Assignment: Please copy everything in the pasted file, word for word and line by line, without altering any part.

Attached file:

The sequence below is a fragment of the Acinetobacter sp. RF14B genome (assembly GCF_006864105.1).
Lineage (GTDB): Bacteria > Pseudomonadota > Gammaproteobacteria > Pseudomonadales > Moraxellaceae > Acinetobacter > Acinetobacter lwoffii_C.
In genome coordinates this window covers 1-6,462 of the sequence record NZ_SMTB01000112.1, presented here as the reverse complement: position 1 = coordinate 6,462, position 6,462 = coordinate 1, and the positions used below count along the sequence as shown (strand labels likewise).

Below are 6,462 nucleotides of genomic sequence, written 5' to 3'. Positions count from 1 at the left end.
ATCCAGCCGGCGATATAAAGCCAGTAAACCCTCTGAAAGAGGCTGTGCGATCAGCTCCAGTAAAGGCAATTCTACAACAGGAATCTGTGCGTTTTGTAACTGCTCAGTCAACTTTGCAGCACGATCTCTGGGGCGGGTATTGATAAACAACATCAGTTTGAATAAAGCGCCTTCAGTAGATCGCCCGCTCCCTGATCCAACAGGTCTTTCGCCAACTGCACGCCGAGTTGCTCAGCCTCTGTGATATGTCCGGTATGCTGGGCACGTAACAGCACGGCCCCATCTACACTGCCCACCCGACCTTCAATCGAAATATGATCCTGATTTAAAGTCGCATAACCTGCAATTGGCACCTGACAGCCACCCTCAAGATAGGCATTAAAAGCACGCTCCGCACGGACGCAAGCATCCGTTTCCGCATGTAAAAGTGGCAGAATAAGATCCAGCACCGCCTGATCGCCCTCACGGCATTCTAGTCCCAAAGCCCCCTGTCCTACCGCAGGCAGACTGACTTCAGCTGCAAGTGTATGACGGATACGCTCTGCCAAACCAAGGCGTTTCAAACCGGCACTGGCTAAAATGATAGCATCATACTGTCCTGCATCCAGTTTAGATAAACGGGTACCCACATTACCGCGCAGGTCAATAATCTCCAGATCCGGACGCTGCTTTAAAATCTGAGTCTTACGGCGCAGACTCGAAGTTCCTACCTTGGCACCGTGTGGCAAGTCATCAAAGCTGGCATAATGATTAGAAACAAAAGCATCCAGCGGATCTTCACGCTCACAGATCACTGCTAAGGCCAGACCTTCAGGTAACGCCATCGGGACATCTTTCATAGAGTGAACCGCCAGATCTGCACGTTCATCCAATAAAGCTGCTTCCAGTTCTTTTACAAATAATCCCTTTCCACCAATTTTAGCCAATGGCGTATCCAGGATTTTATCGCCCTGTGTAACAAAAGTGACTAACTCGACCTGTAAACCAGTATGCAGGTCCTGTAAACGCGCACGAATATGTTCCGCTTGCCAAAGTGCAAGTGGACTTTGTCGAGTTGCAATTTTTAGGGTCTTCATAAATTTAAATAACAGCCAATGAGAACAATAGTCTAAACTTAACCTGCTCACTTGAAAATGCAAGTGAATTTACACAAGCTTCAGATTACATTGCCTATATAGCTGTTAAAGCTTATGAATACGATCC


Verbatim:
The sequence below is a fragment of the Acinetobacter sp. RF14B genome (assembly GCF_006864105.1).
Lineage (GTDB): Bacteria > Pseudomonadota > Gammaproteobacteria > Pseudomonadales > Moraxellaceae > Acinetobacter > Acinetobacter lwoffii_C.
In genome coordinates this window covers 1-6,462 of the sequence record NZ_SMTB01000112.1, presented here as the reverse complement: position 1 = coordinate 6,462, position 6,462 = coordinate 1, and the positions used below count along the sequence as shown (strand labels likewise).

Below are 6,462 nucleotides of genomic sequence, written 5' to 3'. Positions count from 1 at the left end.
ATCCAGCCGGCGATATAAAGCCAGTAAACCCTCTGAAAGAGGCTGTGCGATCAGCTCCAGTAAAGGCAATTCTACAACAGGAATCTGTGCGTTTTGTAACTGCTCAGTCAACTTTGCAGCACGATCTCTGGGGCGGGTATTGATAAACAACATCAGTTTGAATAAAGCGCCTTCAGTAGATCGCCCGCTCCCTGATCCAACAGGTCTTTCGCCAACTGCACGCCGAGTTGCTCAGCCTCTGTGATATGTCCGGTATGCTGGGCACGTAACAGCACGGCCCCATCTACACTGCCCACCCGACCTTCAATCGAAATATGATCCTGATTTAAAGTCGCATAACCTGCAATTGGCACCTGACAGCCACCCTCAAGATAGGCATTAAAAGCACGCTCCGCACGGACGCAAGCATCCGTTTCCGCATGTAAAAGTGGCAGAATAAGATCCAGCACCGCCTGATCGCCCTCACGGCATTCTAGTCCCAAAGCCCCCTGTCCTACCGCAGGCAGACTGACTTCAGCTGCAAGTGTATGACGGATACGCTCTGCCAAACCAAGGCGTTTCAAACCGGCACTGGCTAAAATGATAGCATCATACTGTCCTGCATCCAGTTTAGATAAACGGGTACCCACATTACCGCGCAGGTCAATAATCTCCAGATCCGGACGCTGCTTTAAAATCTGAGTCTTACGGCGCAGACTCGAAGTTCCTACCTTGGCACCGTGTGGCAAGTCATCAAAGCTGGCATAATGATTAGAAACAAAAGCATCCAGCGGATCTTCACGCTCACAGATCACTGCTAAGGCCAGACCTTCAGGTAACGCCATCGGGACATCTTTCATAGAGTGAACCGCCAGATCTGCACGTTCATCCAATAAAGCTGCTTCCAGTTCTTTTACAAATAATCCCTTTCCACCAATTTTAGCCAATGGCGTATCCAGGATTTTATCGCCCTGTGTAACAAAAGTGACTAACTCGACCTGTAAACCAGTATGCAGGTCCTGTAAACGCGCACGAATATGTTCCGCTTGCCAAAGTGCAAGTGGACTTTGTCGAGTTGCAATTTTTAGGGTCTTCATAAATTTAAATAACAGCCAATGAGAACAATAGTCTAAACTTAACCTGCTCACTTGAAAATGCAAGTGAATTTACACAAGCTTCAGATTACATTGCCTATATAGCTGTTAAAGCTTATGAATACGATCC